Houseplants are a vital part of our indoor environments. Commonly overlooked, and all too often killed by neglect, vacations, and marauding housecats, indoor plants provide valuable services by absorbing toxins, improving indoor air quality, and soothing the forest-loving inner primate in all of us. Let’s take a look at the far-flung origins of 8 common houseplants—and no, we don’t mean the grocery shop.
8. African Violet
African violets (Saintpaulia spp.) are native to cloud forests in the Eastern Arc Mountains of Tanzania and southern Kenya. First discovered by Europeans in 1892, African violets were collected by the Baron von Saint Paul, a German imperial district official, who shipped them back to the Royal Botanical Gardens. European botanists quickly recognized their value as durable, perpetually flowering plants—qualities that have made violets among the world’s most popular houseplants ever since.
7. Heartleaf Philodendron
Native to tropical South America, Central America and the islands of the Caribbean, the heartleaf philodendron (Philodendron hederaceum) was first described by an Austrian botanist in 1829. This species of tropical vine has become a popular houseplant across the globe, mainly due to its capacity to thrive on neglect.
6. Red-Edged Dracaena
The red-edged dracaena (Dracaena marginata), sometimes called the dragon tree, is native to the island of Madagascar. A 1989 NASA study revealed that red-edged dracaenas are one of the most effective houseplants for improving indoor air quality, as they efficiently filter multiple toxins from the home environment.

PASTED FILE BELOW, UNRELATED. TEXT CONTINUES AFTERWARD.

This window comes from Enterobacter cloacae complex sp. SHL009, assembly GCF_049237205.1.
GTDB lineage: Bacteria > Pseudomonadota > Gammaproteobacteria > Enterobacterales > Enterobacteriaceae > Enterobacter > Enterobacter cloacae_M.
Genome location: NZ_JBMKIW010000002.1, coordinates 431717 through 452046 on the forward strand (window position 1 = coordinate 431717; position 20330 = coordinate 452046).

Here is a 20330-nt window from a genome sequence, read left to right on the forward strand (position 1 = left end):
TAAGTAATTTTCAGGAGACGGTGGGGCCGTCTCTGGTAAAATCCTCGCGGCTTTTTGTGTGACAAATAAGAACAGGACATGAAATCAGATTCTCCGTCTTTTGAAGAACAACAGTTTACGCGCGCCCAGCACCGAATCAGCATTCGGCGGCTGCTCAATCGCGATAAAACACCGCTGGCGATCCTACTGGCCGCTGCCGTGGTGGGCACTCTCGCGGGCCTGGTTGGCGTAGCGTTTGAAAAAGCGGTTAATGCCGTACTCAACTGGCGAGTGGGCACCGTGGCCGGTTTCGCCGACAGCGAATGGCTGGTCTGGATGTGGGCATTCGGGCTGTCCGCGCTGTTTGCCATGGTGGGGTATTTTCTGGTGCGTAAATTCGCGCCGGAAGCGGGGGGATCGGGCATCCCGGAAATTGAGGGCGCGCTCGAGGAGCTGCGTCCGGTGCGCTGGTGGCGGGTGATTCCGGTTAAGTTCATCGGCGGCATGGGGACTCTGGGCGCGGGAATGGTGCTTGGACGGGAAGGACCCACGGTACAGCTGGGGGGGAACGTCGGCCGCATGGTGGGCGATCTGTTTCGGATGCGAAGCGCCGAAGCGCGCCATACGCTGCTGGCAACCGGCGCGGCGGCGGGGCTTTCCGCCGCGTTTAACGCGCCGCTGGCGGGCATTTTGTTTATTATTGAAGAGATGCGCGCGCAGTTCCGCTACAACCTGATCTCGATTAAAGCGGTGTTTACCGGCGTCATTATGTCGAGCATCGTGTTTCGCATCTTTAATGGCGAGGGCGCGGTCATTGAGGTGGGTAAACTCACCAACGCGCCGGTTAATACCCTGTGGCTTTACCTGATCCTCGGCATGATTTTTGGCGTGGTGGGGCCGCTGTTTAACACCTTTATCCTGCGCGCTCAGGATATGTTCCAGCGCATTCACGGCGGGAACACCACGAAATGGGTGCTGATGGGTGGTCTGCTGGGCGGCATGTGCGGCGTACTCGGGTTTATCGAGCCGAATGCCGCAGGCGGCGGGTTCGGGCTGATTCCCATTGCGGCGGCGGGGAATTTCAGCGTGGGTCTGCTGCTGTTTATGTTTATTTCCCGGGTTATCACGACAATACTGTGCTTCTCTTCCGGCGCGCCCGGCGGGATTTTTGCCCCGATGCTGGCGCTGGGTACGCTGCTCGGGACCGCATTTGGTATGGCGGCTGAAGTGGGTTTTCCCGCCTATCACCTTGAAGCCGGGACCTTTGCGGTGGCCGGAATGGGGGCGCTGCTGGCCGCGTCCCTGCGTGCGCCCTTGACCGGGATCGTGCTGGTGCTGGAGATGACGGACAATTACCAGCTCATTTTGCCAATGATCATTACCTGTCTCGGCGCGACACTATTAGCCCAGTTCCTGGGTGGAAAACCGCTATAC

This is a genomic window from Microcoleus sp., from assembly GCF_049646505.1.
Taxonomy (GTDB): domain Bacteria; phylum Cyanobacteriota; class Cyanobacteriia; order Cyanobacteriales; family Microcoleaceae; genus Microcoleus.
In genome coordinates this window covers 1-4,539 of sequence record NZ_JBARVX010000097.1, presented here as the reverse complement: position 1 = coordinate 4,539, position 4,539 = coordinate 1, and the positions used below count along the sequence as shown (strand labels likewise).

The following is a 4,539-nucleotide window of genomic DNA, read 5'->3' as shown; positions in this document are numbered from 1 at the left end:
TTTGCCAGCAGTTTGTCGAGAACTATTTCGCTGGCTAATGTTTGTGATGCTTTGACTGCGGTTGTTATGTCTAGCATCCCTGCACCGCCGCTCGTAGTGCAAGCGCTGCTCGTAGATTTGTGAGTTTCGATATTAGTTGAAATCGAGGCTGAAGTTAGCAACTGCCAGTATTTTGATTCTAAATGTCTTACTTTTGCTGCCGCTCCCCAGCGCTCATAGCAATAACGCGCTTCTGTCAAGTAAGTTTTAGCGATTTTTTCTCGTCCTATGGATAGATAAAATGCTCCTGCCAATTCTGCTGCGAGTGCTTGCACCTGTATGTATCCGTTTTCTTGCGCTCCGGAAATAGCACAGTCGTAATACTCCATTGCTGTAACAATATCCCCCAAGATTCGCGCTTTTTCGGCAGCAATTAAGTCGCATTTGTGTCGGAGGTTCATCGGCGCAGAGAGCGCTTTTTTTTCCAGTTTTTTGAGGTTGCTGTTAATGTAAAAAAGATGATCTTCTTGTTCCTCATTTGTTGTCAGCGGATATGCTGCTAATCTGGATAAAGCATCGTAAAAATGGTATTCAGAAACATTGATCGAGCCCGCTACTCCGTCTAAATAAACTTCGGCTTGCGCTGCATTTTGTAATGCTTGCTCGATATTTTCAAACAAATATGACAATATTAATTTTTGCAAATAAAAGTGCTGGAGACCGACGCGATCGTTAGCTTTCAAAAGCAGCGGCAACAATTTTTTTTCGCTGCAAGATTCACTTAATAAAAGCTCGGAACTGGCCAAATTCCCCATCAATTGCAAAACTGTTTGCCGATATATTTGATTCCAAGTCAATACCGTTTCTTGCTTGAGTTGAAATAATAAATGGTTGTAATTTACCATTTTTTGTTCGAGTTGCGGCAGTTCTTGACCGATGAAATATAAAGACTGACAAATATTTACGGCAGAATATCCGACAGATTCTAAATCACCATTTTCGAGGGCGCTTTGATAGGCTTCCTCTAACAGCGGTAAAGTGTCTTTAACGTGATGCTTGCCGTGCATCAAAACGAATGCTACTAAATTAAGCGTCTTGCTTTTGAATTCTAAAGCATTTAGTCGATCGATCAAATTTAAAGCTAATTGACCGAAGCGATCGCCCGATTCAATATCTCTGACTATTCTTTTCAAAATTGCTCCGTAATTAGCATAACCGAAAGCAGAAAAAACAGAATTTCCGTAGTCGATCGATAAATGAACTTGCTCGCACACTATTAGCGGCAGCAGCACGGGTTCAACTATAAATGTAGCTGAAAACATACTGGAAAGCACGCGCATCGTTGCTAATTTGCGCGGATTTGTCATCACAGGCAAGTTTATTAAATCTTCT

5. Peace Lily
Peace lilies (Spathiphyllum cochlearispathum) are evergreen herbaceous plants native to southern Mexico. A common resident of windowless offices and basement apartments everywhere, this species has one of the lowest light requirements of any houseplant. Cat owners beware, however, all parts of the peace lily are poisonous to your feline companion—with the potential to cause kidney failure and seizures.
4. Jade Plant
The jade plant (Crassula ovata) is one of the most recognisable houseplants in the world, due to its woody grey stems and thick succulent leaves. Native to ‘Albany thicket’ habitats in South Africa and Mozambique, the species was first described by English botanists in 1768, and has been cultivated as a houseplant for more than a century. Jade plant owners are likely familiar with this plant’s frequent habit of dropping branches and leaves—a tactic it employs in the wild as a method of asexual reproduction.
3. Moth Orchid
While the orchids found in grocery shops the world over are usually complex hybrids of several species, their wild ancestors (such as Phaleanopsis amabilis) hail from the tropical rainforests of Indonesia, Brunei, Papua New Guinea, and northern Queensland, Australia. First described in 1750, these orchids have been in cultivation for more than two centuries, and are prized for their long lasting flowers and tolerance of low light conditions.
2. Spider Plant
Spider plants (Chlorophytum comosum) are named for their habit of producing new plantlets on the tips of long arching stems, which resemble spider legs. Native to Sub-Saharan Africa, this species was first described in 1794, and has since become one of the most widely cultivated plants on Earth.
1. Fiddle-leaf Fig
The Fiddle-leaf fig (Ficus lyrata) hails from lowland tropical rainforests in West Africa. First described in 1894, this dramatic indoor tree species has been seriously trending in recent years, becoming a staple of hotel lobbies, apartment corners and interior design photo-shoots.
Fascinated by flora? Why not check out our selection of super plant-based programmes, now streaming on our app.